Environmental cleaning, like regular vacuuming in your home, is also essential to suck up all the flea eggs, larvae and pupae that are present in your home. If your pets have contact with other infested animals or spend time outdoors then you need to treat them regularly against flea infestation.

Pet Health Problems Caused By Fleas

Pruritis is usually the first sign of an infestation. This is the biting or scratching you see as an animal reacts to being bitten by fleas. Pruritus is caused by a reaction to a flea’s saliva. Fleas release saliva into your pet’s skin while they feed and this stops blood from coagulating. Chemicals in the saliva cause an irritating reaction in your pet. 

Flea Allergy Dermatitis (FAD) is a hypersensitivity reaction that some animals develop when bitten repeatedly by large numbers of fleas. It starts with red lumps or bumps around the bite marks which cause intense itching and causes the pet to scratch until the areas become raw and weeping. This is followed by infection in these skin areas, with yellow crusted sores and bare patches of hair loss.

Tapeworm Infestation can be caused in your dog by a particular species of tapeworm (Dipylidium caninum) that uses fleas as an intermediate host in it's life cycle. Tapeworm eggs deposited by adult tapeworms in the environment are consumed by flea larvae that then become adult fleas. Your pet can ingest adult fleas that contain  tapeworm eggs and so the tapeworm parasite can be passed on to your pet (and to you as well).

Anemia (also known as parasitic anemia) can occur in pets that have heavy flea infestations, especially young animals. Fleas from the Ctenocephalides group can produce anemia in many animals including dogs, cats, goats, cattle & sheep. Anemia is the shortage of haemoglobin in the  red blood cells of your pet and leads to loss of appetite, fatigue, lethargy & listlessness in dogs and young pups.  Severe anemia can sometimes even cause the death of your dog.


Facts About Ticks   

Ticks are blood sucking ectoparasites that can carry diseases caused by agents like bacteria, viruses, protozoans and rickettsiae. Ticks fall into two families, the Ixodidae (Hard Ticks) and the Argasidae (Soft Ticks), and the Ixodidae pose the most important threat to our pets. More than 600 types of Hard Ticks exist but the most relevant ones for pet owners are:

  • Ixodes ricinus (Sheep Tick or Castor Bean Tick), which is the most common Northern European tick and a carrier of both animal & human disease. 
  • Ixodes scapularis (Deer Tick or  Blacklegged Tick )
  • Ixodes hexagonus (Hedgehog Tick)
  • Dermacentor variabilis (American Dog Tick)
  • Dermacentor reticulatus (Marsh Tick or Cow tick)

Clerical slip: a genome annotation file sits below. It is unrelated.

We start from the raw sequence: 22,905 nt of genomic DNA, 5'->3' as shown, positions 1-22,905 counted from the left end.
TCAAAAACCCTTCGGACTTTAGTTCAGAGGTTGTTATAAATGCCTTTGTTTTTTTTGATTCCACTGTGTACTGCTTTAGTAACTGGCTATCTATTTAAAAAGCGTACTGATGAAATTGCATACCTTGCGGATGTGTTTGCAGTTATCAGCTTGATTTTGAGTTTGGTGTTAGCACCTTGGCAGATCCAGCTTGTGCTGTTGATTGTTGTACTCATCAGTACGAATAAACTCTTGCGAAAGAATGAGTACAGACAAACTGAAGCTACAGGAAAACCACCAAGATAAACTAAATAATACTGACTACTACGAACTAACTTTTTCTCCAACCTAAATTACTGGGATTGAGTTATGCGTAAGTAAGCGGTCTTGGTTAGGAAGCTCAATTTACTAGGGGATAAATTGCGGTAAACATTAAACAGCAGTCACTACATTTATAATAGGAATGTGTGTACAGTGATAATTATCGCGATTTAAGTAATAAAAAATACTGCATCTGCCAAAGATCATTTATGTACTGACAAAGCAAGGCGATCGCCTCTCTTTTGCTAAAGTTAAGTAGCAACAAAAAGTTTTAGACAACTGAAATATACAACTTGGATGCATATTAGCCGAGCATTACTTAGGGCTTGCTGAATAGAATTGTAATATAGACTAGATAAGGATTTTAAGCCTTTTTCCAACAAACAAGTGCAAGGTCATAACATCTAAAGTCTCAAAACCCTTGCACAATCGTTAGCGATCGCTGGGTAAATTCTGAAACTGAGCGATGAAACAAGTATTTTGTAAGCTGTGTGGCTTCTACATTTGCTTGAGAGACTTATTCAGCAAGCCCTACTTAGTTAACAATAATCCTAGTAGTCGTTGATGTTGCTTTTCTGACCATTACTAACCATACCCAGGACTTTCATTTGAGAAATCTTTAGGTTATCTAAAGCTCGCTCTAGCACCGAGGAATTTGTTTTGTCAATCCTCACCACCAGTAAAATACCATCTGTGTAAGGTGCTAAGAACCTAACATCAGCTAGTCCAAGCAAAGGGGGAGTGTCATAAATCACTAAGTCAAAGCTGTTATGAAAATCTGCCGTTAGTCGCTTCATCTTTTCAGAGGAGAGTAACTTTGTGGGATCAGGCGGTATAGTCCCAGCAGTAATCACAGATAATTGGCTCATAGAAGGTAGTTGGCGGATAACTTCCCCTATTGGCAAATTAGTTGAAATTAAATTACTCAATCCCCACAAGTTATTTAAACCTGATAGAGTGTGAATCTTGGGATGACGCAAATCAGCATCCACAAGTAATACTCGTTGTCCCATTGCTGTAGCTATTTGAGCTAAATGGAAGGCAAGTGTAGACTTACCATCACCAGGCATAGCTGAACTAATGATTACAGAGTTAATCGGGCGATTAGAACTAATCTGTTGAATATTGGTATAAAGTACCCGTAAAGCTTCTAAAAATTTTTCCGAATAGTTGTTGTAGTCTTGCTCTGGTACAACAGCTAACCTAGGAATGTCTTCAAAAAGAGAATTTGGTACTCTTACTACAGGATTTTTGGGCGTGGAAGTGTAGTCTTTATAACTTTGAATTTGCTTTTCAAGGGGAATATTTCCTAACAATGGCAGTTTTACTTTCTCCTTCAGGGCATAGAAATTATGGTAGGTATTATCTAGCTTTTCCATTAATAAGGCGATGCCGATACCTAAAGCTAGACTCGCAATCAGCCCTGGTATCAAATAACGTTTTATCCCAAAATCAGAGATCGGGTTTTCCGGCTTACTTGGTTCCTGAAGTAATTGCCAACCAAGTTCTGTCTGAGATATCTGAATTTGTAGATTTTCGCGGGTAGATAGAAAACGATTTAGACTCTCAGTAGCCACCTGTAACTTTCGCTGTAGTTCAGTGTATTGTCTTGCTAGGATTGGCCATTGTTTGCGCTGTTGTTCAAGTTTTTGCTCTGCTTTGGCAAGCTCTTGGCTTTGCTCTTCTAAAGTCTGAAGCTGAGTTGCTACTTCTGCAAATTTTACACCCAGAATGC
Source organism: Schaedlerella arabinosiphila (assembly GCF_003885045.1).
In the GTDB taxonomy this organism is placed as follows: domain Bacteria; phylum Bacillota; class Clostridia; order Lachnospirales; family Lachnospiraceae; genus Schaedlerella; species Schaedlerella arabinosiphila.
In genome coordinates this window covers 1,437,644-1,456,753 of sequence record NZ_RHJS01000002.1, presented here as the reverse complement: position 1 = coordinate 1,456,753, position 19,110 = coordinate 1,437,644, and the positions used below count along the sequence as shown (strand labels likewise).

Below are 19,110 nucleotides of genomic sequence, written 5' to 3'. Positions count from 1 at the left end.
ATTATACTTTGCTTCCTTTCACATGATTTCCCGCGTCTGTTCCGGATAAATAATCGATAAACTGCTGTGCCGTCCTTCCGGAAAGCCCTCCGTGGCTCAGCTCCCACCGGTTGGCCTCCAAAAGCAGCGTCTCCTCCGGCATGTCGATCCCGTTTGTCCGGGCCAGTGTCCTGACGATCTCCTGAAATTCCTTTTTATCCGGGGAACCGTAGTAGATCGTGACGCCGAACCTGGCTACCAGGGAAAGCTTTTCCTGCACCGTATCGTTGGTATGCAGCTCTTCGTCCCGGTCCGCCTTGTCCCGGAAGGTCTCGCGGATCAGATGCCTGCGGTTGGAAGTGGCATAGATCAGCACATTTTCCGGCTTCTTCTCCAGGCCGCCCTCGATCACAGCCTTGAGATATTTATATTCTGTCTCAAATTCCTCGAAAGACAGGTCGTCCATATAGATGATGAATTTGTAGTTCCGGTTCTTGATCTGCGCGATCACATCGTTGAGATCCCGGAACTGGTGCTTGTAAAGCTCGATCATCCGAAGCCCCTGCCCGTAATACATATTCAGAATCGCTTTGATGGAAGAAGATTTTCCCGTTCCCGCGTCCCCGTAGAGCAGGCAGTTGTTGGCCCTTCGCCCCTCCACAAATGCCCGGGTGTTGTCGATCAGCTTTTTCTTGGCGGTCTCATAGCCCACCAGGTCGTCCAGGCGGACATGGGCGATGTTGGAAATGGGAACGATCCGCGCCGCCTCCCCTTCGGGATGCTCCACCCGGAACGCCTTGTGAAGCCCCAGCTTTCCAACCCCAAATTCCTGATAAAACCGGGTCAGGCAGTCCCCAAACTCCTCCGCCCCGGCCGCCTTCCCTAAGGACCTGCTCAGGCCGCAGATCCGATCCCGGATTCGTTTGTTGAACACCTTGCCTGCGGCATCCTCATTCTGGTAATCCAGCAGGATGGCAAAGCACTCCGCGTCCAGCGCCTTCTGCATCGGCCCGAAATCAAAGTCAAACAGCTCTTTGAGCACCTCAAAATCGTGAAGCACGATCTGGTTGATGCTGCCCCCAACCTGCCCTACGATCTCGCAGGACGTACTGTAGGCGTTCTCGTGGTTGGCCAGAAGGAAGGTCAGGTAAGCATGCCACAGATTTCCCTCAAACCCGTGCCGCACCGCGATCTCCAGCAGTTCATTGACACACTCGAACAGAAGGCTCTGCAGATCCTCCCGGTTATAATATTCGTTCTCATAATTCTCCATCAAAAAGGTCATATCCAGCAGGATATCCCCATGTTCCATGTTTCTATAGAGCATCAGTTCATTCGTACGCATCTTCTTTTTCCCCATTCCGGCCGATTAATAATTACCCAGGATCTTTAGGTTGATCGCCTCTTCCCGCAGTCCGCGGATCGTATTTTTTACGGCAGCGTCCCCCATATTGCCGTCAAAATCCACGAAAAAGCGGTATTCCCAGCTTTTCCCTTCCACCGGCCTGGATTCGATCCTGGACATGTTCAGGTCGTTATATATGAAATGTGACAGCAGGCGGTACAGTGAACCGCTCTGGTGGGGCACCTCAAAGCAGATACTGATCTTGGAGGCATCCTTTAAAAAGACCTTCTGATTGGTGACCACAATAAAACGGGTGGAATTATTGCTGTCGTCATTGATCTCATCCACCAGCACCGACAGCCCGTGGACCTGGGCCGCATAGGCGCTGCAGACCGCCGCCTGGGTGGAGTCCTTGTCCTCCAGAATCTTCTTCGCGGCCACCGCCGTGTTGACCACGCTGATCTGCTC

• Rhipicephalus sanguineus (Brown Dog Tick)
  • Amblyomma americanum (Lone Star Tick)

Tick Habitat

Hard Ticks find their hosts by climbing shrubs and blades of grass. They have strong front legs which they extend forward ready to grasp onto any passing host that might brush against them. They are alerted to the presence of nearby hosts by carbon dioxide or vibrations and heat in their close environment.

Hard ticks can be found in brushlands, as well as wooded, or weedy areas where animals or humans are nearby and they wait on vegetation until a host brushes against them. Once ticks have climbed onto your dog they insert their mouth parts deep into your pet’s skin and are very difficult to detach.

Pet Health Problems Caused By Ticks

Ticks are blood feeders and their bites do cause skin irritation to your pet, but most tick bites are painless and go unnoticed by your pet. More importantly, ticks can carry many diseases that are transmitted to their hosts after the ticks have bitten them, but symptoms may only start weeks after the tick has already fallen off your dog.

The most important illnesses passed on by ticks are:

Lyme disease  which is an inflammatory disorder caused by Borrelia burgdorferi, a bacteria carried by ticks. It was first diagnosed in a place called Lyme, in Connecticut, USA. Tick bites take on the shape of a “bull’s eye lesion”, followed by lameness, tender & enlarged lymph nodes and fever.

Lyme disease is also a serious illness that can be passed on to humans by tick bites, causing severe tiredness, muscle pain & weakness, as well as joint pains and headache. Other symptoms include stomach ache, sleep disruption, central nervous system disturbances and the diagnostic “bull's eye rash”.

Ehrlichiosis is a disease of white blood cells transmitted via a tick bite by a bacterium known as rickettsiae. Dogs can develop fever, weight loss, anorexia, stiff limbs and muscles and bleeding problems. Humans all over the world develop this disease after tick bites and the symptoms are similar. It is also known as Tick Bite Fever or Rickettsiosis in some countries.

Babesiosis is caused by tick borne parasites called Babesia and is a disease of red blood cells. Dogs can display poor appetites, fever, fatigue, weakness, anemia and brown colored urine. If left untreated this illness can be fatal to your pet.

Checking For Ticks And Tick Prevention  

The physical examination of the skin and coat of your pet is the best way to identify a possible tick infestation. The tick can then removed by grasping it very close to the skin, preferably with a fine pair of forceps or some tweezers (see diagram on this page).

Remove the tick by using slow& steady pressure, taking care not to crush it or twist it, as this can cause the head to break off the body. If this occurs the head remains imbedded in your pet’s skin where is can cause an infected granuloma or abcess.

The best preventative measure against ticks is the regular use of good tick control products. Two such products that are recommended by veterinarians worldwide are K9 Advantix (called Advantix in some countries) and Prac-tic.